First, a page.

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2 October 2017, 11:48
A study claims that teenage boys sing in cathedrals not because they love the sound of Thomas Tallis, but because they want to show off to teenage girls.
The study was carried out on members of St Thomas Choir in Leipzig, an 800-year-old choir once run by J.S. Bach. A number of teenage boys in the choir had their voices individually recorded over two concerts, identical but for one amendment in the second concert in which “four adolescent females were added to the audience”, the scientists reported in Frontiers in Psychology.
Their aim was to determine whether singing together is a means of group bonding, or whether, as peacocks rattle their tail feathers to attract a mate, it is simply a way to compete.
The scientists decided to carry out the experiment when an ex-member of the choir piped up during a university lecture by Professor Peter Keller in Leipzig, suggesting that like male animals in the presence of female creatures, choirboys were stimulated by the presence of girls.
“The student said he used to sing in the choir and they had noticed something odd. When girls were present something strange goes on and nobody knew what to do about it,” the professor told The Times.
So, they decided to put it to the test.
In the first concert, the voice parts blended together as usual. But in the second concert, several deeper voices stood out.
The scientist found that the lower parts were still singing in time and in tune, but the ‘formants’ in the sound they produced had changed.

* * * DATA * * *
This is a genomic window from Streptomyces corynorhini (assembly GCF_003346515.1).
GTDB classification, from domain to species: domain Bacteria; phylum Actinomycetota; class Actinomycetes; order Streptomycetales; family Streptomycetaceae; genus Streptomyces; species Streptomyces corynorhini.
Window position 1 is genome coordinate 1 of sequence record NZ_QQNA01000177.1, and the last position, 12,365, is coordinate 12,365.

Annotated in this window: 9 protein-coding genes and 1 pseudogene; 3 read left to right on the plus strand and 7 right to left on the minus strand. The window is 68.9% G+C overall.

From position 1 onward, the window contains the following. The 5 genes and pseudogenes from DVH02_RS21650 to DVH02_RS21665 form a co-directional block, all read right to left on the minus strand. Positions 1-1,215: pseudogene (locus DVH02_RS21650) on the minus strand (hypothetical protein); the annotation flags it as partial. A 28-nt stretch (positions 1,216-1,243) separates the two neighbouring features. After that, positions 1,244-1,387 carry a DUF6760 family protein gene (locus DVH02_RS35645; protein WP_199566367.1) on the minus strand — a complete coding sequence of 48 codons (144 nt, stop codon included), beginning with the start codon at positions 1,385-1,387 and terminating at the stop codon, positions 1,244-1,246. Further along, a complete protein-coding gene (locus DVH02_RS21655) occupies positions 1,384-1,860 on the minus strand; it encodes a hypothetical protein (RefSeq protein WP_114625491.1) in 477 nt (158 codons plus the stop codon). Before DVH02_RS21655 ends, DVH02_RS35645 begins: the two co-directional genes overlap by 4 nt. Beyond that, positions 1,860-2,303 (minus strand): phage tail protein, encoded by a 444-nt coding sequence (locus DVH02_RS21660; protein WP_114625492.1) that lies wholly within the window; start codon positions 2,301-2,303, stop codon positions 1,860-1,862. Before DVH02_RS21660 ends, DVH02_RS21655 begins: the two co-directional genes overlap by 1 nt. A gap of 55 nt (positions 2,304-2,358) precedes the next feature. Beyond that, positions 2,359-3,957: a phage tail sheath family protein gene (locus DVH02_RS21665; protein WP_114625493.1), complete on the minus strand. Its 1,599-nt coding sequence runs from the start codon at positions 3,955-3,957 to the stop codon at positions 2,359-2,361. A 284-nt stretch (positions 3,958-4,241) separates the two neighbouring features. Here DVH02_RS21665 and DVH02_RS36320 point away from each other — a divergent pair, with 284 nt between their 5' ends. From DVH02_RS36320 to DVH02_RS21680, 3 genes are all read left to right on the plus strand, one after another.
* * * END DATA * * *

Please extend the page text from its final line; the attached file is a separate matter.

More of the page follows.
Formants are the different pitches that come from changing the size and shape of the vocal tract when we sing; so, altering the formants meant that some choirboys’ voices resonated more than others.
“When this frequency region is emphasised, without being louder the voice can be heard above other signals,” Professor Keller said. “What is interesting is this is not really something advisable in choral singing, where the emphasis is on blending. This is naughty.”
Subconsciously, the scientist suggests, they wanted to stand out from the choir. “They were stimulated by the presence of the girls and wanted to establish a privileged communication channel.”
So (bearing in mind this study only investigated the reaction of young male singers), can singing still be about bonding, and not just flashing our tails?
“Some have said music is competitive showing-off behaviour, the peacock’s tail in auditory form, others think it is about bonding,” concludes Peter Keller.
“What we’ve demonstrated is that both of these things can be at play simultaneously.”
Read more in The Times.